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. 2015 Feb;1848(2):721-30.
doi: 10.1016/j.bbamem.2014.11.025. Epub 2014 Dec 2.

NMR Structures and Localization of the Potential Fusion Peptides and the Pre-Transmembrane Region of SARS-CoV: Implications in Membrane Fusion

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Free PMC article

NMR Structures and Localization of the Potential Fusion Peptides and the Pre-Transmembrane Region of SARS-CoV: Implications in Membrane Fusion

Mukesh Mahajan et al. Biochim Biophys Acta. .
Free PMC article

Abstract

Severe acute respiratory syndrome-associated coronavirus (SARS-CoV) poses a serious public health hazard. The S2 subunit of the S glycoprotein of SARS-CoV carries out fusion between the virus and the host cells. However, the exact mechanism of the cell fusion process is not well understood. Current model suggests that a conformational transition, upon receptor recognition, of the two heptad core regions of S2 may expose the hydrophobic fusogenic peptide or fusion peptide for membrane insertion. Three regions of the S2 subunit have been proposed to be involved in cell-cell fusion. The N-terminal fusion peptide (FP, residues 770-788), an internal fusion peptide (IFP, residues 873-888) and the pre-transmembrane region (PTM, residues 1185-1202) demonstrated interactions with model lipid membranes and potentially involved in the fusion process. Here, we have determined atomic resolution structures of these three peptides in DPC detergent micelles by solution NMR. FP assumes α-helical conformation with significant distortion at the central Gly residues; enabling a close packing among sidechains of aromatic residues including W, Y and F. The 3-D structure of PMT is characterized by a helix-loop-helix with extensive aromatic interactions within the helices. IFP adopts a rather straight α-helical conformation defined by packing among sidechains of aromatic and aliphatic residues. Paramagnetic spin labeled NMR has demonstrated surface localization of PMT whereas FP and IFP inserted into the micelles. Collectively, data presented in this study will aid in understanding fusion mechanism of SARS-CoV.

Keywords: Cell fusion; Fusion peptide; Fusion protein; NMR; SARS-CoV; Structure.

Figures

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Fig. 1
Fig. 1
Spike glycoprotein of SARS-CoV is composed of two domains S1 and S2 separated by a protease cleavage site. The N-terminal domain has a signal peptide (SP) and a transmembrane domain (TM) is present at the C-terminus. Other regions are receptor binding domain (RBD), two heptad repeat (HR1 and HR2) sequences and putative fusion peptides named as fusion peptide (FP), internal fusion peptide (IFP) and pre transmembrane domain (PTM).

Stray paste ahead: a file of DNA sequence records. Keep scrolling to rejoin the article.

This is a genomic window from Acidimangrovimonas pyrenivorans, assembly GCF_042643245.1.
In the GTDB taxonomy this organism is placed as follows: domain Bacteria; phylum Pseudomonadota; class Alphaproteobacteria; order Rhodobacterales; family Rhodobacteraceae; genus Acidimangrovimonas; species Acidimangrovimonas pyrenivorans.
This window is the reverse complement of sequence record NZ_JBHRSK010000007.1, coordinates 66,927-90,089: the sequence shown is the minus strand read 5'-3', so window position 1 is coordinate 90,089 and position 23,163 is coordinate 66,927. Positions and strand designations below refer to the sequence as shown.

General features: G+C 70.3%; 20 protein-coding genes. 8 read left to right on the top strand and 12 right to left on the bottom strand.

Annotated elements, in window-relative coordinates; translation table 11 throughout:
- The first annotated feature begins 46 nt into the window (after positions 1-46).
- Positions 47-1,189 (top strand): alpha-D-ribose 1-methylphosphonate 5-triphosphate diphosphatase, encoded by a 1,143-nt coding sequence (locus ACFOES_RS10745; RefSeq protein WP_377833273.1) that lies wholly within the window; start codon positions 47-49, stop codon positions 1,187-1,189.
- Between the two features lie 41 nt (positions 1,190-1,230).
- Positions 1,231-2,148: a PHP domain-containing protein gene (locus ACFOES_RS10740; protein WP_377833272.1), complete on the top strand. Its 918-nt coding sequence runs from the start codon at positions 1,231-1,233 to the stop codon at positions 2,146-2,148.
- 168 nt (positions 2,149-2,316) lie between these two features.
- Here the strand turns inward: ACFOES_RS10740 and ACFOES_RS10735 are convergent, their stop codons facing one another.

Fig. 2
Fig. 2
Fingerprint regions of 1H–1H 2-D NOESY spectra of SARS-CoV fusion peptides showing sequence specific resonance assignments of FP (panel A), IFP (panel B) and PTM (panel C) in DPC micelles.
Fig. 3
Fig. 3
Sections of 1H–1H 2-D NOESY spectra of FP (panel A), IFP (panel B) and PTM (panel C) showing NOEs contacts of low-field shifted aromatic ring proton resonances (6.5–7.5 ppm) with up-field shifted aliphatic resonances (4.5–0.8 ppm).
Fig. 4
Fig. 4
Bar diagram summarizing number and types of NOEs for FP (panel A), IFP (panel B) and PTM (panel C). Intra-residue, sequential and medium range NOEs are marked as white, light gray and dark bars, respectively.
Fig. 5
Fig. 5
(A) Backbone superposition of twenty lowest energy structures of FP in the presence of DPC micelles. (B) A representative structure of the micelle bound FP showing backbone folding as ribbon and sidechain disposition as stick. (C) A surface representation of FP showing localization of polar amino acids (blue color) and hydrophobic residues (yellow). Figures were generated using molecular visualization software Molmol and PyMol.
Fig. 6
Fig. 6
(A) Backbone superposition of 20 lowest energy structures of IFP in DPC micelles. (B) A representative structure of the micelle bound IFP showing backbone folding as ribbon and sidechain disposition as stick. (C) A surface representation of IFP showing localization of polar amino acids (blue color) and hydrophobic residues (yellow). Figures were generated using molecular visualization softwares Molmol and PyMol.
Fig. 7
Fig. 7
(A) Backbone superposition of 20 lowest energy structures of PTM in DPC micelles. (B) A representative structure of the micelle bound PTM showing backbone folding as ribbon and sidechain disposition as stick. (C) A surface representation of PTM showing localization of polar amino acids (blue and red color) and hydrophobic residues (yellow and green). Figures were generated using molecular visualization softwares Molmol and PyMol.
Fig. 8
Fig. 8
Bar diagrams showing the % attenuation of CαH/NH cross peaks upon additions of paramagnetic probes, 5-DSA and 16-DSA, for FP (panel A), IFP (panel B) and PTM (panel C). Signal attenuation cannot be obtained for few residues; these are indicated by a filled circle.
Fig. 9
Fig. 9
A hypothetical model of membrane fusion between SARS-CoV and host cells showing involvement of the three putative fusion peptides, FP, IFP and PTM. Upon activation by receptor binding of the S1 domain, the FP (blue color) and IFP (red color) of the S2 domain of the fusion protein insert into host cells causing folding back of the HR1 (green color) and HR2 (yellow color) into six helix bundle. The aromatic residue rich PTM domain (magenta color) and the TM domain residing on the viral membrane provide a contiguous track of hydrophobic helical structures with HR domains and fusion peptides. Such an arrangement may facilitate the mixing of lipid molecules between the two membranes leading to the fusion of the viral and host cells.

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